In less than two decades British watchmaker Bremont has become iconic in its own time. While Switzerland reigns supreme as the home of exquisite horology, two brothers with a taste for adventure and the aptly-titled surname English are singlehandedly reviving luxury English timepieces. After all, Rolex watches used to be assembled in England. MAXIM sat down with Giles English, one half of the brotherly duo behind Bremont, to talk watches, expansion and creating a legacy in real time…
In 2002, two English brothers with a lifelong passion for flying vintage aircraft established a company to craft beautiful pilot watches. It would be millions of pounds of investment and five long years before they’d sell their first timepiece. “When we set out on this original journey it was about bringing British watchmaking back to the UK,” explains Giles English, chatting via Zoom from a well-appointed home office in the U.K.. “We’re building an engineering brand and a luxury brand at the same time.”
From their headquarters in Henley-on-Thames, the quintessentially English town world-famous for its annual regatta, Bremont is making the case for British watchmaking. Although the Bremont name is derived from a fortuitous encounter between the brothers and a French farmer called Antoine Bremont (they crashed landed in his field), Giles is quick to clarify that the link between Antoine Bremont and Bremont watches is in name only. “He reminded us of our dad in a big way, but it was never supposed to be a dedication.” It’s the pair’s late father, Dr Euan English, an ex-Air Force pilot who tragically passed away in a plane crash in 1995, who serves as an ever-present inspiration for Giles and Nick. “We wouldn’t have gone into watchmaking it if it hadn’t been for our father and his love of watches and engineering. He always had one expression he used to love, ‘It’s better to live life and lose it than never live life at all’ and we’ve lived our lives by that to an extent.”
Suffice to say, founding Bremont was a mammoth undertaking, particularly in a country which no longer possesses the creative nor mechanical infrastructure for luxury horology. As Giles points out, the brothers could have more easily purchased an existing Swiss watch company and traded off past glory. “There are so many Swiss watch brands that have traded since 1722 and such… but actually they’re resurrected companies from 20 years ago. We’re very much about creating our own history.”
Bremont has made its name crafting bespoke watches for elite military units and personnel across the globe. “It’s a middle ground of creating a luxury timepiece that you could wear in the board room or Mount Everest,” says Giles of the company ethos. The MBI watch, created in partnership with British aviation company Martin Baker, was one of their first timepieces to capture the imagination of the watch world. Unveiled in 2007, the MBI is put through the same rigorous testing and extreme G forces as Martin Baker’s fighter ejection seats. In a marketing master stroke, an MBI may only be purchased by pilots who’ve themselves ejected from an aircraft via a Martin Baker seat, making ownership of the watch among the most exclusive in the world.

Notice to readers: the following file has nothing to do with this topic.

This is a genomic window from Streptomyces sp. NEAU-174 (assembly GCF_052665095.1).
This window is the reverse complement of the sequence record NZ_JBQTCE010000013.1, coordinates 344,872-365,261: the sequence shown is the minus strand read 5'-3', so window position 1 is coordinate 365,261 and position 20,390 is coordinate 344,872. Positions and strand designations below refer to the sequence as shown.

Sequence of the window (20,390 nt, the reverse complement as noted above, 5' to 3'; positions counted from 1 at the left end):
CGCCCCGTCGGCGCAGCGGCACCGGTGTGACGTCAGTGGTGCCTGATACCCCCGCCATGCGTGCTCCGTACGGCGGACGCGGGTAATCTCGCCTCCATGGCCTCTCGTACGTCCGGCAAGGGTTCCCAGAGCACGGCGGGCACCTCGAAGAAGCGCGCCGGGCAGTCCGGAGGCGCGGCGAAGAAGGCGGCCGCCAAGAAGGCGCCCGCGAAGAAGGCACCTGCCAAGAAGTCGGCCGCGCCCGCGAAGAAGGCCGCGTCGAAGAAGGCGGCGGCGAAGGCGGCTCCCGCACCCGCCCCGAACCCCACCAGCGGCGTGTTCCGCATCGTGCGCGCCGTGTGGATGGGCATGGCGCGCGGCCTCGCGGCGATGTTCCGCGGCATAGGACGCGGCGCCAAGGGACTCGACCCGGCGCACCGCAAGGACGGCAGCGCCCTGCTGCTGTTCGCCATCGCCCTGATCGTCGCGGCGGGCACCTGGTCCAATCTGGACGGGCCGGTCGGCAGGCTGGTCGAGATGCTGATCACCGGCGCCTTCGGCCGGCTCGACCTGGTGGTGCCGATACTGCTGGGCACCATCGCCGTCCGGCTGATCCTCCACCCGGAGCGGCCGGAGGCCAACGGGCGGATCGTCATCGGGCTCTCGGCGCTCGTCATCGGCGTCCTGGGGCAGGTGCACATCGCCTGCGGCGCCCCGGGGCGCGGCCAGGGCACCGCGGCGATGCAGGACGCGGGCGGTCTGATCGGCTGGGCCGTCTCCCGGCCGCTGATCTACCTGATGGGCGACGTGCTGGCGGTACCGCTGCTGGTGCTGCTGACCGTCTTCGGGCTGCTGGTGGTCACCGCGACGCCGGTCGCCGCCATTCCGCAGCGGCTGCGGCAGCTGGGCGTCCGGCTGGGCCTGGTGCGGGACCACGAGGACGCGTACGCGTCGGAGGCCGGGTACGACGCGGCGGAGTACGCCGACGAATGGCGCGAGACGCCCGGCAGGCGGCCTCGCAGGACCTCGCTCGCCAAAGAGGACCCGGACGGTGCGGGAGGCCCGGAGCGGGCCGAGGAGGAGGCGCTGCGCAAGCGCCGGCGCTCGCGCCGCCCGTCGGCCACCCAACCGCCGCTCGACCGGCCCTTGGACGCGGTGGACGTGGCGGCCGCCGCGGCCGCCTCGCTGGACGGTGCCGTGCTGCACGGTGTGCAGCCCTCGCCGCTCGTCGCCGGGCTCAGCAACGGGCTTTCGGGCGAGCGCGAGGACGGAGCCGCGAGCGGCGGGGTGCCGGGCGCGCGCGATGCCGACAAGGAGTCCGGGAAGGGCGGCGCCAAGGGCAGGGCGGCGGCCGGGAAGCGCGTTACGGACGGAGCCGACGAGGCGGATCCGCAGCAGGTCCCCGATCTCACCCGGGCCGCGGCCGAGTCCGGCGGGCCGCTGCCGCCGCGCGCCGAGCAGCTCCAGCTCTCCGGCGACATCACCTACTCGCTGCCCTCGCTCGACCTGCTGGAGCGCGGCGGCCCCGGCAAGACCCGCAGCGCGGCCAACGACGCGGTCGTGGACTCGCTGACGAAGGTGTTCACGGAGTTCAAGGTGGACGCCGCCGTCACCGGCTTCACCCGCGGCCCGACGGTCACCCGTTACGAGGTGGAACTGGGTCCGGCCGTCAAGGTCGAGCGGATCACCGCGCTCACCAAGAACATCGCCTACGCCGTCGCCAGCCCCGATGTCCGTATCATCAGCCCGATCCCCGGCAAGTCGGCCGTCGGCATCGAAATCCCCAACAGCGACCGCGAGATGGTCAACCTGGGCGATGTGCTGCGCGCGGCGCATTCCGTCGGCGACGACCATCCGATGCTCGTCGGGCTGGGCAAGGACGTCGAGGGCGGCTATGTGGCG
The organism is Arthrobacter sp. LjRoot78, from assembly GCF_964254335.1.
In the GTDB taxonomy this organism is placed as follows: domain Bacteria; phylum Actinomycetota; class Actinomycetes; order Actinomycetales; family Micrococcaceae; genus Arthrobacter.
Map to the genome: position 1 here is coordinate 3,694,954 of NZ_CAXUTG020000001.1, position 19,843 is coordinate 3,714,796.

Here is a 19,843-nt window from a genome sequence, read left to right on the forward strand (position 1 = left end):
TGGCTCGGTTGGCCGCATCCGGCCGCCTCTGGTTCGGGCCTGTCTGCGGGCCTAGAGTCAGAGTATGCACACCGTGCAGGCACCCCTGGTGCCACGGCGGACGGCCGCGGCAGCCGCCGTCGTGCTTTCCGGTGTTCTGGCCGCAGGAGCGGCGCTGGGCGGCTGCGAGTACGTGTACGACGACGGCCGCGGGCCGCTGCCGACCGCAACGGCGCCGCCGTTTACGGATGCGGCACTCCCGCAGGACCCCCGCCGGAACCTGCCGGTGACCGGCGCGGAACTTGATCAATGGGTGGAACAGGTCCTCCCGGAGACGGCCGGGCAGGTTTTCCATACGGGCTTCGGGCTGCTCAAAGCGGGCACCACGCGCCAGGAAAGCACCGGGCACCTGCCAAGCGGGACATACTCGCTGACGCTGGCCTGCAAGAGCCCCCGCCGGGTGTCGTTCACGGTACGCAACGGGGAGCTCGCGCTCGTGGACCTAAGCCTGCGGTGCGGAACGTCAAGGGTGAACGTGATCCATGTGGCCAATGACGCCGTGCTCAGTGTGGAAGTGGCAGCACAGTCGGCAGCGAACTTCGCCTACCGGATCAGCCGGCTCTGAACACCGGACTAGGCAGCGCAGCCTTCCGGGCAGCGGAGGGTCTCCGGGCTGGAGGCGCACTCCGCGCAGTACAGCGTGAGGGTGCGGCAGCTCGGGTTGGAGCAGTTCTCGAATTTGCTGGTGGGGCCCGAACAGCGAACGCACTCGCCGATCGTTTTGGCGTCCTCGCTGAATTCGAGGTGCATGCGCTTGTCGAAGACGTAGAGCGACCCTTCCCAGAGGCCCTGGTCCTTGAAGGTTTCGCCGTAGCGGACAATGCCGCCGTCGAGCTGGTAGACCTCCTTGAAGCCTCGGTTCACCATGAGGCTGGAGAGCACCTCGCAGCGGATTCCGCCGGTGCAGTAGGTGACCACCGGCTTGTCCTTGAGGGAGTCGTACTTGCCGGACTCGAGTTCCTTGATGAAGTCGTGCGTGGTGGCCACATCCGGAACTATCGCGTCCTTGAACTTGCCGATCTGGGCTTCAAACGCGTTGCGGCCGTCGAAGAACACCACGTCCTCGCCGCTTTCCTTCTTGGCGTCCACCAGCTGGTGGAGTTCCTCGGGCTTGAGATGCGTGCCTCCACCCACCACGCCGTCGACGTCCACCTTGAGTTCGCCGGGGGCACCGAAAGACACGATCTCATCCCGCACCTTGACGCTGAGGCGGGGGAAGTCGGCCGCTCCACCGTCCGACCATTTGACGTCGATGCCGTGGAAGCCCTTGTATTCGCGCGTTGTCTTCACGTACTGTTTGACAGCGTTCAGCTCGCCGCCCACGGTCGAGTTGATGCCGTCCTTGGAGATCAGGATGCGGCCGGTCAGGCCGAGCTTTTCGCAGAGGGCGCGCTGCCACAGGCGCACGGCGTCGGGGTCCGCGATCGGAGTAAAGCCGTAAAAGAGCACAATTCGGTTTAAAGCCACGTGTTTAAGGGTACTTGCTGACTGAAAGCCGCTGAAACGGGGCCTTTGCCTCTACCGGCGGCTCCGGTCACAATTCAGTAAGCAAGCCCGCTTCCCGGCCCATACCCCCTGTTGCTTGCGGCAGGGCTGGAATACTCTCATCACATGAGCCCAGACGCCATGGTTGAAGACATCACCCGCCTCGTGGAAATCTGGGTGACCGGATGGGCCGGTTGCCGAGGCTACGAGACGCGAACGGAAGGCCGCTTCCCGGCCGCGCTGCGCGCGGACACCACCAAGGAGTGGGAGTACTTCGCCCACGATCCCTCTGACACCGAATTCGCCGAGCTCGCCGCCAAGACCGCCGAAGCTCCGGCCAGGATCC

When it comes to marketing Bremont, the company’s advertising is similarly innovative. “We’re proud to say we are making aviation watches and it’s not about models standing in front of aircraft, it’s real people wearing our watches” says Giles. Instead of casting big screen action stars as ambassadors, Bremont has tapped real-life heroes to populate their campaigns. Men like Ross Edgley, the first person to swim all the way around Great Britain. “For us it’s someone who appreciates the quality of engineering. It’s generally someone who is active, but he’s also his own man.”
Nick and Giles are perhaps the most effective Bremont ambassadors of all. By allowing themselves to be front and centre in the brand’s promotion, the pair represent a through line between Bremont and its recurring motifs — aviation, the military and engineering. Certainly, in an era where watchmakers relentlessly mine (and embellish) their histories to woo customers, having two aircraft-flying and camera-ready founders gives Bremont vitality. Who needs James Bond or the ghost of Steve McQueen with founders like these?
“If you’ve got the marketing money you don’t have to be creative,” declares Giles. “We’ve never had that luxury so we’ve had to be creative. We’ve had to bring in new technology and work with interesting partners and come up with crazy R&D developments. We’re not working with a team of designers who are just looking at market trends.” Having two founders who are still very much alive has other advantages, particularly when it comes to partnering with other brands on special edition timepieces. As Giles puts it, “How could I go work with Jaguar or Martin Baker if I was an old chronometer manufacturer from 1760?”
The brand’s limited-edition watches don’t subscribe to a strict theme or period. According to Giles, “It’s about design inspiration. There’s no end to different bits of inspiration Nick and I can work with.” Their design vision isn’t just Martin Baker and the military either. Howard Hughes’ Spruce Goose aircraft, the Concorde and the America’s Cup have all inspired namesake watches. Then there’s the Jaguar D-type watch, named after the iconic vehicle of the same name, with original D-type tread etched into the timepiece and hand-signed by Jaguar’s Director of Design.
One of Bremont’s more whimsical partnerships has been with Rolling Stones guitarist (and painter) Ronnie Wood, the subject of the 1947 collection. Each of the 47 custom-made pieces from the collection features a dial face hand-painted by Wood himself. Retailing for a cool $69,995, the 1947 collection is strictly for the high rollers. Giles confirms the existence of a devoted group of clients who regularly fork out for Bremont’s most luxurious creations.